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Back to How To....    |   How to Force Blooms



Winter can be rather dreary for gardeners.  Nothing is in bloom, it is cold outside, and all you can do is wait for spring to arrive.  However, you can “force” certain types of flowers to bloom when you want them to and have flowers all winter. 

Bulbs are a prime candidate for forcing.  You can have any spring blooming bulb blooming in a pot in your house all winter.  You must plan ahead, however.  Most bulbs need eight to fifteen weeks of chilling time before they will be ready to bloom.  That means you need to save some bulbs out when you plant most of them in the fall.  These bulbs need to be kept cool in the refrigerator until they have gotten enough chilling hours to bloom.  It is important to store the bulbs in mesh bags and keep them away from fruits and vegetables.  Fruits, especially apples, and some vegetables, put off ethylene gas as they ripen, which will damage the flowers inside the bulbs.

Amaryllis and paperwhites do not need to be chilled.  Just follow the directions on the package and put them in a pot.  Water in well and put them in a bright spot, and they will grow and bloom all on their own.

Generally, the smaller bulbs such as crocus, grape hyacinths, miniature daffodils, iris, and tulips are easiest to force.  Large, fragrant hyacinths are also easy.  When buying bulbs to force, get the biggest bulbs you can find.  The bigger the bulb, the more flowers are packed inside.  Make sure the bulbs you buy are firm, free from nicks and bruises, and that the roots haven’t sprouted yet.


Choose a pot that is at least twice as deep as the bulbs you are planting in it are long.  Make sure it has a drainage hole in the bottom.  Fill the pot half full of soilless potting mix.

Place as many bulbs in the pot as will fit without the bulbs touching.  Make sure the pointy side of the bulb is up.  A six inch wide pot usually holds up to six tulips, three narcissus, or fifteen minor bulbs such as crocuses or grape hyacinths. Bulbs that have the same chilling and blooming schedules can be planted in the same pot.  Put the bigger bulbs under the smaller bulbs and the bigger bulbs will grow around the smaller ones.

Once you have all the bulbs planted, cover them with potting mix but leave their tips showing.  Water the bulbs thoroughly.  On a paper sack, label the pot with what is in it and the date it planted.  Loosely cover the pot with the paper bag. Place in cool (35 to 45 degrees F), dark storage for chilling.

Keep the soil damp but not wet.  When the chilling is done, you will see roots at the drainage hole and little green sprouts from the bulbs.  It is now time to move the bulbs into a warm room.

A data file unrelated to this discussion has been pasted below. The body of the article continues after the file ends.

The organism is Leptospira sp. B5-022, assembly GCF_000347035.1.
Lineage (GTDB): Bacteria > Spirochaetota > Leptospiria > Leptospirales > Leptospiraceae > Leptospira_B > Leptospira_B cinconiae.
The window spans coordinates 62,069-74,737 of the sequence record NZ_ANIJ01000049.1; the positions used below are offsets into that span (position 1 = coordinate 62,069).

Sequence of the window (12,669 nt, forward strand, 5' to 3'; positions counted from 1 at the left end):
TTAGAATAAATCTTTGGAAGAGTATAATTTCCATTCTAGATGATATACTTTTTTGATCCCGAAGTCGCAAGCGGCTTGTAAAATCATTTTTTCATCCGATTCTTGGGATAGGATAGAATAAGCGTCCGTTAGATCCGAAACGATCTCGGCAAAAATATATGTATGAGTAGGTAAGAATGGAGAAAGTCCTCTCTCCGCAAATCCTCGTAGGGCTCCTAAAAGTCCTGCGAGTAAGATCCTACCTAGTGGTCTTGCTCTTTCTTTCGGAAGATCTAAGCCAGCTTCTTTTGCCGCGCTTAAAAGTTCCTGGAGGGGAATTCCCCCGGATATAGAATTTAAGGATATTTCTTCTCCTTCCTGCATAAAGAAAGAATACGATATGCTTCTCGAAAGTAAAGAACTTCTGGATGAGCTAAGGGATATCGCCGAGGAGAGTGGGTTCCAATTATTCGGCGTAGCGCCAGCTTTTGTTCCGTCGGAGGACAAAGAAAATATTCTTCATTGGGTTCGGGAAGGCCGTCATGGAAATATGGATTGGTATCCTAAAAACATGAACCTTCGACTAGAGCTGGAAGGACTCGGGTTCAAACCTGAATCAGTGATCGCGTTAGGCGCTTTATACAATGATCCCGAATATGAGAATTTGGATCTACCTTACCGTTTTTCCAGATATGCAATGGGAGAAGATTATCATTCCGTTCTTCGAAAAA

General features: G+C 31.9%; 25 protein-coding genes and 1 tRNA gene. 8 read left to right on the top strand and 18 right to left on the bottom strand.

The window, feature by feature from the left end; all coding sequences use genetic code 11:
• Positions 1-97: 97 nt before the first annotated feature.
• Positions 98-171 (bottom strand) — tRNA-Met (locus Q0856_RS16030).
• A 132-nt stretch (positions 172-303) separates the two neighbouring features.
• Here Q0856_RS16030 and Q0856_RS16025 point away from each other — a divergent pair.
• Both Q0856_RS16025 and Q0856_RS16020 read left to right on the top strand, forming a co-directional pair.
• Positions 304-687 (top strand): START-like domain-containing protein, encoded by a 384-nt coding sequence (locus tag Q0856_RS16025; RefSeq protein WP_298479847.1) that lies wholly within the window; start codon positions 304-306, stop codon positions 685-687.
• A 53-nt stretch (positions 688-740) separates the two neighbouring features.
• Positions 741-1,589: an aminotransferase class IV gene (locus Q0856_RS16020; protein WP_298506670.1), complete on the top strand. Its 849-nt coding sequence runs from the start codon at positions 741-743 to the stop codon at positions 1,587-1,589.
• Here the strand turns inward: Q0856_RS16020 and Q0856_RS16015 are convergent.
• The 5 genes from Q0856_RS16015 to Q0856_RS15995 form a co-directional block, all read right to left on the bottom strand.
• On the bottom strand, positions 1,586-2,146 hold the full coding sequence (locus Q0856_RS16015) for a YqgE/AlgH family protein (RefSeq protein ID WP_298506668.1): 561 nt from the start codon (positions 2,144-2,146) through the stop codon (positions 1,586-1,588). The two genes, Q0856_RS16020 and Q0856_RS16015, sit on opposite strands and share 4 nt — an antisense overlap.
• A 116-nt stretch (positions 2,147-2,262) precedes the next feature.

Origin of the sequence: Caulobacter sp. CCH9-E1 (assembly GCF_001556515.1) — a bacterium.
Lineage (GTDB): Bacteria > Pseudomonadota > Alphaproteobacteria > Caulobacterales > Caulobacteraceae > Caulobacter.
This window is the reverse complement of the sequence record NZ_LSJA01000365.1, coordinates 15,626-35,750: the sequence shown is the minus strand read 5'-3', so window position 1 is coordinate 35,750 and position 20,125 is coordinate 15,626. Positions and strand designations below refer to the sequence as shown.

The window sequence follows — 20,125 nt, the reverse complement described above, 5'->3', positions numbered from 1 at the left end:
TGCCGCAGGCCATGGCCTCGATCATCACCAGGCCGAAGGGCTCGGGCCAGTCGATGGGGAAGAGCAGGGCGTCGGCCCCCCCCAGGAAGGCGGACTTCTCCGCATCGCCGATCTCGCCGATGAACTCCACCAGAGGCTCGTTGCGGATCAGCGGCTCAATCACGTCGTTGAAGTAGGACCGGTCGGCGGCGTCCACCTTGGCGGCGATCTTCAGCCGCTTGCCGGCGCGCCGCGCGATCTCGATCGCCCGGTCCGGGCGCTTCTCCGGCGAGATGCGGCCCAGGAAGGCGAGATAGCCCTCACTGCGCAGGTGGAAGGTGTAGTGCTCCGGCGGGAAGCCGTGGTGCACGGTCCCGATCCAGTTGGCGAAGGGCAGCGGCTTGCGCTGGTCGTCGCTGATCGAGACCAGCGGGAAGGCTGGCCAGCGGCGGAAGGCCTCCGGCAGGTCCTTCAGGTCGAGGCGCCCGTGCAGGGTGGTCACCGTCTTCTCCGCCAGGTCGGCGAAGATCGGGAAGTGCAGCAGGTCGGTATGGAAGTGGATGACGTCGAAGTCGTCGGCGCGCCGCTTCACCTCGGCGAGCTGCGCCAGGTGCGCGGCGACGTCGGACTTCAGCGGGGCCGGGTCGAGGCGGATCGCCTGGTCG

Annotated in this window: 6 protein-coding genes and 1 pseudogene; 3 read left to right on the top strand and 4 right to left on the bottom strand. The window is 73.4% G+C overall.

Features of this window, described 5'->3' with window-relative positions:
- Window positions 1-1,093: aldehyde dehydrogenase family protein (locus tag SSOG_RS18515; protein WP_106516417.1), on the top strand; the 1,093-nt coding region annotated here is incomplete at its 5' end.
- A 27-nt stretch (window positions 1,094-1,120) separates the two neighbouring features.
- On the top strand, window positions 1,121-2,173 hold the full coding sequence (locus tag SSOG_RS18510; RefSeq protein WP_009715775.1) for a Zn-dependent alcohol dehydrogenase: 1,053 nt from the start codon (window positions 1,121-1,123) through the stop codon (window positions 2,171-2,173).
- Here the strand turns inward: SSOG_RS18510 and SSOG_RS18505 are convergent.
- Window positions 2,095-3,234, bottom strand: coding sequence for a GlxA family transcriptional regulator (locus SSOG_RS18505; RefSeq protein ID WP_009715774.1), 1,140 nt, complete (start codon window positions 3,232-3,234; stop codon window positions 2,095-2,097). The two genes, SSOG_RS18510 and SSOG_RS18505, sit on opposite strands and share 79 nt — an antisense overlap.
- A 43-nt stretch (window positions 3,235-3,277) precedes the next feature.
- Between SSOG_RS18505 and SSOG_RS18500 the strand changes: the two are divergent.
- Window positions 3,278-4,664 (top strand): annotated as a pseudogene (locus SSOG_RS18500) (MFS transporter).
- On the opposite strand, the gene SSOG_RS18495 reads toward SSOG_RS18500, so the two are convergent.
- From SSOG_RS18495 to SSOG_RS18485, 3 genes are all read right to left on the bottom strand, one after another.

Place the bulbs in sunlight when a flower bud appears.  When flowers appear, put the pot out of the sunlight to make the bulbs last longer.  When the flowers fade, toss the bulbs and potting mix in the compost pile.  Forcing the bulbs uses up the last bit of energy in them and most won’t bloom again.

Table 1: How long to chill bulbs to force them to bloom

Type of bulb

Chilling time

Time to bloom after chilling

Daffodils

12-15 weeks

2-3 weeks

Tulips

10-16 weeks

2-3 weeks

Crocus

8-15 weeks

2-3 weeks

Grape Hyacinth

8-15 weeks

2-3 weeks

Iris reticulate

13-15 weeks

2-3 weeks

Snowdrop

15 weeks

2 weeks

Hyacinth

12-15 weeks

2-3 weeks

 

Poinsettia is often forced to cause the brachs to turn red and the blooms to come out around Christmas time.  Poinsettia and many other plants bloom according to the length of the night each year.  The easiest way to force them is to control that factor and trick them into thinking it is time to bloom.

You will need a place that is absolutely dark, such as a closet, to put the plant in and simulate night time.  You will also need a grow light and a timer switch.  The timer will control the light and make sure it comes on at the same time each day and goes off exactly twelve hours later.  Do any watering or checking on the plant during its “daylight.”  If you let light on it during its “dark” you will have to start over in forcing the plant.

When forcing plants to flower, you need the correct temperature during the day and during the night in whatever space you have placed the plant.  This varies by plant, but you won’t get a bloom unless you get it right.  For poinsettias, it needs to be 65-70 degrees F during the day and 60 degrees F at night. You will need to place the poinsettia into the dark around September or October to have it be red for Christmas.  Reduce watering and do not fertilize during this period to induce the plant to go dormant.  Once the brachs turn red, you can reduce the amount of dark and start fertilizing it again.

If you want to keep your poinsettia year after year, you will need to duplicate its natural life cycle to keep it alive.  Once blooming has ceased after Christmas, you will need to limit the amount of watering so that the plant will go dormant in the spring.   While the plant is dormant, prune back to about six inches from its base and repot.  Water in well and set in a bright spot.  Fertilize with a balanced liquid fertilizer once a month.

Poinsettia plants can be kept outdoors in a protected sunny area during summer, if desired. Pinch out the tips to promote branching of new growth until about the middle of August.

In September, begin the cycle of dark and light to get it to bloom again by Christmas.




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Gardening-tip:



When to Water

If you can, it is always best to water early in the morning. This allows the plant's leaves and flowers to dry off as the day warms up.

If you water at night, the plant stays wet for hours in the cool, which are prime conditions for fungi and other problems to set in.


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